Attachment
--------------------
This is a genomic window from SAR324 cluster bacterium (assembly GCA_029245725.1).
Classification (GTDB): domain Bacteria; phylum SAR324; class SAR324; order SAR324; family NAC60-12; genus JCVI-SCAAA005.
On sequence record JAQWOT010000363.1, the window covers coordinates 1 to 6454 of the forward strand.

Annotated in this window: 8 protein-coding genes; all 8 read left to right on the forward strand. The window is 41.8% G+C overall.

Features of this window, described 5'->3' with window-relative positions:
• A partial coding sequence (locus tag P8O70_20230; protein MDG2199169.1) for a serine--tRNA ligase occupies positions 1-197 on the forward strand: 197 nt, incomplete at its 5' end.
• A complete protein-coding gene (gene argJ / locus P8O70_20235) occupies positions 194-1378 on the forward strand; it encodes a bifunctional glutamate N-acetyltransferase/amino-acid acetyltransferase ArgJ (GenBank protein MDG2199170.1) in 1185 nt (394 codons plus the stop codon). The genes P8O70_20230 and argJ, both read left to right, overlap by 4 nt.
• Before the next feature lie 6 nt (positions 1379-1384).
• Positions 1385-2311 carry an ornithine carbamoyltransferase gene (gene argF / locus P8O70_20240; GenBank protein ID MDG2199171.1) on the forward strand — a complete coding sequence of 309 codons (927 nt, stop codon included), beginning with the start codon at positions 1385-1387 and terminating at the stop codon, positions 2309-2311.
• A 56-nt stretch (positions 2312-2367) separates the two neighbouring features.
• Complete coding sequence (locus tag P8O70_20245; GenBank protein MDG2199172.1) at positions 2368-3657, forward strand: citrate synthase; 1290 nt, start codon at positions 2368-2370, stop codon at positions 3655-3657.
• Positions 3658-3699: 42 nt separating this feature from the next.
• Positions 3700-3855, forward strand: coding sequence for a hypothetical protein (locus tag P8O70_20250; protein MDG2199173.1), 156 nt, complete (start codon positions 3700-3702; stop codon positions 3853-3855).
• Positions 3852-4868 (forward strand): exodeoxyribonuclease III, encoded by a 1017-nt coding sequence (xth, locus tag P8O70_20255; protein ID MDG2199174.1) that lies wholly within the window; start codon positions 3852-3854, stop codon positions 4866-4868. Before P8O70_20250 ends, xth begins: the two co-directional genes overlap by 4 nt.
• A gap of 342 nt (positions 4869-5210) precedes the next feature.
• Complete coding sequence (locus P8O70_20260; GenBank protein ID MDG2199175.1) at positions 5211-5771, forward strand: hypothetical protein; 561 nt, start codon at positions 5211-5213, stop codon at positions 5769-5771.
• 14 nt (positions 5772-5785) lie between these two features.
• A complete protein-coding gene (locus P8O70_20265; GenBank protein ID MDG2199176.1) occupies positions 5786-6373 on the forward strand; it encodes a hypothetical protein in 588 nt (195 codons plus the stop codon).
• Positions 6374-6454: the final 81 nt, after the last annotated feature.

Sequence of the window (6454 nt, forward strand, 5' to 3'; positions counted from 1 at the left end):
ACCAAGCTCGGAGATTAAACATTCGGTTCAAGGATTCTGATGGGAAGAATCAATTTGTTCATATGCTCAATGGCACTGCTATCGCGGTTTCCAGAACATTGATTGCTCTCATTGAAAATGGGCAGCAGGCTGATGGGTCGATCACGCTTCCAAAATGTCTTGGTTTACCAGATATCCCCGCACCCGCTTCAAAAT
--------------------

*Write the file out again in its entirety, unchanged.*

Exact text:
This is a genomic window from SAR324 cluster bacterium (assembly GCA_029245725.1).
Classification (GTDB): domain Bacteria; phylum SAR324; class SAR324; order SAR324; family NAC60-12; genus JCVI-SCAAA005.
On sequence record JAQWOT010000363.1, the window covers coordinates 1 to 6454 of the forward strand.

Annotated in this window: 8 protein-coding genes; all 8 read left to right on the forward strand. The window is 41.8% G+C overall.

Features of this window, described 5'->3' with window-relative positions:
• A partial coding sequence (locus tag P8O70_20230; protein MDG2199169.1) for a serine--tRNA ligase occupies positions 1-197 on the forward strand: 197 nt, incomplete at its 5' end.
• A complete protein-coding gene (gene argJ / locus P8O70_20235) occupies positions 194-1378 on the forward strand; it encodes a bifunctional glutamate N-acetyltransferase/amino-acid acetyltransferase ArgJ (GenBank protein MDG2199170.1) in 1185 nt (394 codons plus the stop codon). The genes P8O70_20230 and argJ, both read left to right, overlap by 4 nt.
• Before the next feature lie 6 nt (positions 1379-1384).
• Positions 1385-2311 carry an ornithine carbamoyltransferase gene (gene argF / locus P8O70_20240; GenBank protein ID MDG2199171.1) on the forward strand — a complete coding sequence of 309 codons (927 nt, stop codon included), beginning with the start codon at positions 1385-1387 and terminating at the stop codon, positions 2309-2311.
• A 56-nt stretch (positions 2312-2367) separates the two neighbouring features.
• Complete coding sequence (locus tag P8O70_20245; GenBank protein MDG2199172.1) at positions 2368-3657, forward strand: citrate synthase; 1290 nt, start codon at positions 2368-2370, stop codon at positions 3655-3657.
• Positions 3658-3699: 42 nt separating this feature from the next.
• Positions 3700-3855, forward strand: coding sequence for a hypothetical protein (locus tag P8O70_20250; protein MDG2199173.1), 156 nt, complete (start codon positions 3700-3702; stop codon positions 3853-3855).
• Positions 3852-4868 (forward strand): exodeoxyribonuclease III, encoded by a 1017-nt coding sequence (xth, locus tag P8O70_20255; protein ID MDG2199174.1) that lies wholly within the window; start codon positions 3852-3854, stop codon positions 4866-4868. Before P8O70_20250 ends, xth begins: the two co-directional genes overlap by 4 nt.
• A gap of 342 nt (positions 4869-5210) precedes the next feature.
• Complete coding sequence (locus P8O70_20260; GenBank protein ID MDG2199175.1) at positions 5211-5771, forward strand: hypothetical protein; 561 nt, start codon at positions 5211-5213, stop codon at positions 5769-5771.
• 14 nt (positions 5772-5785) lie between these two features.
• A complete protein-coding gene (locus P8O70_20265; GenBank protein ID MDG2199176.1) occupies positions 5786-6373 on the forward strand; it encodes a hypothetical protein in 588 nt (195 codons plus the stop codon).
• Positions 6374-6454: the final 81 nt, after the last annotated feature.

Sequence of the window (6454 nt, forward strand, 5' to 3'; positions counted from 1 at the left end):
ACCAAGCTCGGAGATTAAACATTCGGTTCAAGGATTCTGATGGGAAGAATCAATTTGTTCATATGCTCAATGGCACTGCTATCGCGGTTTCCAGAACATTGATTGCTCTCATTGAAAATGGGCAGCAGGCTGATGGGTCGATCACGCTTCCAAAATGTCTTGGTTTACCAGATATCCCCGCACCCGCTTCAAAAT